JAY-Z & KANYE WEST - "H・A・M"
Two rap songs in one day? It must be a hump-day miracle. For some reason, politics makes me think of feisty, raunchy hip-hop. Next week, President Obama officially starts his second term, and I can't think of a better anthem for him than "H・A・M" from two of rap's most-respected names. The President's second term looks to be as busy as his first. He will have to address the economy, unemployment, same-sex marriage, gun control and that annoying little issue of Guantanamo which he has yet to close. It's said that politicians don't work for the people; they just worked to get re-elected. Well, Mr. President, this is your last term, your last hurrah. So do what you promised during your campaign. To hell with the naysayers. It's time to go hard as a motherfucker.[BM]
RADIOHEAD - "2 + 2 = 5 (The Lukewarm)"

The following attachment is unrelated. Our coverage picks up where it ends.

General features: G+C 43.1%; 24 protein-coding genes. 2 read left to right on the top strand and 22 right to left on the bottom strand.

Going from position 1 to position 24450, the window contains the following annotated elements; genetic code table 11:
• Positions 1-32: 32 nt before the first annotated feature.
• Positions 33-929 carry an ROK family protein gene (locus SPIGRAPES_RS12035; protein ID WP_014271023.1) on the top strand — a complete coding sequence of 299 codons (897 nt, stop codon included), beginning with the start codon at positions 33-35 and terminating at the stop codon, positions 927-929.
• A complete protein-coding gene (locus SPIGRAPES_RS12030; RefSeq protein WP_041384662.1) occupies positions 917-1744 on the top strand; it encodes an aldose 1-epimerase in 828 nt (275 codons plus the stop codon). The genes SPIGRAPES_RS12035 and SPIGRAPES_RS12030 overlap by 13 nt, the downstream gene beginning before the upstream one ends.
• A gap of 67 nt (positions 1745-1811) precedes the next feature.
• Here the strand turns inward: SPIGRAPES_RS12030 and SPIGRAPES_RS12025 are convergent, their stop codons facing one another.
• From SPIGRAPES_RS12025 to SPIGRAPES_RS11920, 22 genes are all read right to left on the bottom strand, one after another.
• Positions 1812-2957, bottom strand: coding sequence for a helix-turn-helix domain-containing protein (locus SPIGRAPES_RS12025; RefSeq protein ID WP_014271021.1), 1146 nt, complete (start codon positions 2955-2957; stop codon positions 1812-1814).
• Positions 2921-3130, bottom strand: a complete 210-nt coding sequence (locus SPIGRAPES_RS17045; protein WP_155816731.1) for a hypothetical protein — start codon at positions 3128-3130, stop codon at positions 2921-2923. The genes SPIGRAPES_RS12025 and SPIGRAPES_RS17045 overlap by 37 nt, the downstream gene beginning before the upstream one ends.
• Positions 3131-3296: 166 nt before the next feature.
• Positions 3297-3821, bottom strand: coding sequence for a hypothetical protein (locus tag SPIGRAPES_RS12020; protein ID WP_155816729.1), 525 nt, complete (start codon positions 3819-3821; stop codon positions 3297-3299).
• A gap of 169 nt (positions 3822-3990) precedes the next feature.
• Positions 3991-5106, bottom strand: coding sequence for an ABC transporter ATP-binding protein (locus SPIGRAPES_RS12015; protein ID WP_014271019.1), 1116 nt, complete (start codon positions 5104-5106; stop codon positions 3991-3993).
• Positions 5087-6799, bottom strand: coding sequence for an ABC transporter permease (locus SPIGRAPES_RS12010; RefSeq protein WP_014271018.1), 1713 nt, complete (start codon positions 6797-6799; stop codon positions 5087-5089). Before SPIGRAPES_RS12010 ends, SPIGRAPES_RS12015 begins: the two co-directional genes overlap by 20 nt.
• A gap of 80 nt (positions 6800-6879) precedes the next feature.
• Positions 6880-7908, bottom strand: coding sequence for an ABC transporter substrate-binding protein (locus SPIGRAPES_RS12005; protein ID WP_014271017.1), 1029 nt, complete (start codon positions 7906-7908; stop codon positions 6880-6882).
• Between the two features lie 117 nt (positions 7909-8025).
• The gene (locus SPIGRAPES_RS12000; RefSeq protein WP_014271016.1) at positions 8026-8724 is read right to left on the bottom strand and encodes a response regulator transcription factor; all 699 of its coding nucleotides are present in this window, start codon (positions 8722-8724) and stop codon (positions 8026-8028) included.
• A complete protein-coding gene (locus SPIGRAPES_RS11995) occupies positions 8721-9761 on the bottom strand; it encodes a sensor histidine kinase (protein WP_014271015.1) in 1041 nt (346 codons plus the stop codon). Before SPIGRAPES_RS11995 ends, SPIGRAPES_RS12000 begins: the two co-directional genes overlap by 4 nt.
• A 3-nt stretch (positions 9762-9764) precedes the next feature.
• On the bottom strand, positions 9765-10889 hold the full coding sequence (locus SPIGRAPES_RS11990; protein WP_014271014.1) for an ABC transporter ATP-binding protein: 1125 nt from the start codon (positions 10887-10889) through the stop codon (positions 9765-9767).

"2 + 2 = 5 (The Lukewarm)" finds Thom Yorke weaving in references to George Orwell's 1984 while his band play in 7/4 time, delivering a haunting, powerful opening to their 2003 album Hail To The Thief. [Geddit??? —heavy-handed ed.] "You have not been paying attention," Yorke moans repeatedly, which is a solid criticism of virtually any world leader ignoring their constituents for their own personal gain. It would take a pretty gutsy president to make this his or her anthem, but it could always be turned back around on the voters who cast their ballots down party lines, not realizing the havoc they're helping wreak by not thinking for themselves. [SH]
MATT SKIBA - “Red, White And You”
One listen and you can probably guess which president this song is directed at, but by the end of their terms, “This time next September/You'll always be dismembered” pretty much sums up the legacy of any president. So, why not just face the facts and “Boo-hoo, Red white and you” at the end? You probably can’t relate to that triumphant instrumental theme they gave you anymore, anyway. [CW]
We always like a challenge. So, submit your ideas for future playlists in the comments. Bring it!